How to be (almost) paperless

The paperless office has become the poster child of a stagnated IT revolution. I won’t say “failed”, because there are ways to get rid of almost all your paper, and gain a lot of efficiency at the same time. It works—Virtually the only time I print is when someone requires a written signature.

I believe there are two big reasons why people print: Comfort (you’ll be able to read it, bit by bit, anywhere and any time, without eye strain) and safety (it can’t disappear as easily as a file). What follows are paperless solutions for these and other issues.

Read comfortably

A good screen is paramount, but how to choose the best? LCD (aka. flat / TFT) screens are generally much more easy on the eyes than CRT screens. To get the proper “paper feeling”, you should get a big screen with a high resolution (don’t worry about the text being too small, that can be adjusted) and high contrast.

Turn on proper anti-aliasing for a huge improvement in text readability—In Windows, go to Start ? Control Panel ? Display ? Appearance ? Effects, tick Use the following method to smooth edges of screen fonts, and select ClearType. You should also use the free ClearType Tuner to perfect the settings.

Read anywhere, any time

For this, the best solution is a laptop or PDA with a good screen. In addition to the attributes already mentioned, you should also make sure the screen has a high maximum brightness—This helps a lot in bright surroundings, such as daylight or a well lit office.

Take quick notes

For quick, small notes, you can use A Note. For more organized notes, you can use GTDTiddlyWiki. They are both free, open source, and easy to use.

Keep control of what to read

By using an online bookmarking service, you can dispense with paper copies of things you need to read. Here’s what works for me (using del.icio.us):

  • Add the tag “toread” for anything that should be read.
  • Change it to “read” when finished.
  • To indicate that you broke off at chapter 4, just add the tag “at:4”.
  • You might also want to add priorities to the bookmarks, by adding tags like “important” or “pri:1”.
  • Install the Firefox extension – It’s indispensable.

Add notes / corrections to documents

It’s easy to annotate paper documents—Just add a scribble in the margin, an arrow here, some underlining there, and so on. But this method has several flaws (in addition to wasting paper): Hand-written notes are often hard to read, they are not part of the document, they can’t be distributed to several persons easily, and they are limited by the space available. Fortunately, modern word processors (like Word and OpenOffice.org) support adding notes and corrections directly in the document. Just take a moment to learn how, and you’ll save a lot of time in the long run.

Keep document versions separate

The common method to do this is to have some manually updated version number in the document, and keeping printed versions of the document for each version. This is horribly inefficient, and can be completely avoided.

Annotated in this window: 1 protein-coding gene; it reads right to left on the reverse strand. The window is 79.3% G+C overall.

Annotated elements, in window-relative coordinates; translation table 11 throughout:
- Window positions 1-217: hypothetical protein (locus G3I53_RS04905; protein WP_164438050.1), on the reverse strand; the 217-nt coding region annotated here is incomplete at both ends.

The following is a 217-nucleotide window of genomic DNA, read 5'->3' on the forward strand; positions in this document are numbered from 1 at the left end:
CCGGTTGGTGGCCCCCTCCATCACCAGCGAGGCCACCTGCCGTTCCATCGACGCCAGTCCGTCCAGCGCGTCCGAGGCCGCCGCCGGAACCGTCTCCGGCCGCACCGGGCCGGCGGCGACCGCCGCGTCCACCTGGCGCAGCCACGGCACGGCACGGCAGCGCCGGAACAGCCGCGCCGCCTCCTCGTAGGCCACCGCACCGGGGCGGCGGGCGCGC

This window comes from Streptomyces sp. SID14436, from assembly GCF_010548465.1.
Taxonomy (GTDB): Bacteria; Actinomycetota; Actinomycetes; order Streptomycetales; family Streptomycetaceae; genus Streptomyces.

First, you can insert a version number which updates automatically. In OpenOffice.org, press CTRL-F2, go to the DocInformation tab, and double-click Revision number. In Word, press CTRL-F9, select the field name RevNum, and press OK. AFAIK, these numbers should increase every time you save the document.

Second, word processors can show you the difference between two files if you keep them separate, by using a version control system (explained below) or separate file names. In OpenOffice.org, go to Edit ? Compare Document. In Word, go to Tools ? Compare and Merge Documents.

Third, using a version control system complements the other techniques nicely, while being a great way to handle plain text files and code. By using version control for collaborative documents, you can avoid concurrency issues: You and someone else copy the same document to your hard disk, edit it, and then upload it. If you’re unlucky, all the changes of one of you are overwritten by the other, without warning. Version control systems also keep track of who changed what, and why.

The previous two points are also handled very nicely—Most version control systems support keyword substitution (like $Version$), and “diff” tools are plentiful and free (I recommend KDiff3 or WinMerge).

Version control also enables you to keep separate copies of the same files on several machines without having to worry about files becoming obsolete. This is very useful for application settings which are not stored in the registry.

If you work in IT, there’s probably a CVS or SVN server available. Setting up your own server can be a bit of work, but it’s probably best for your personal documents. In any case, I recommend using TortoiseCVS or TortoiseSVN (both Windows only) to work with the repositories.

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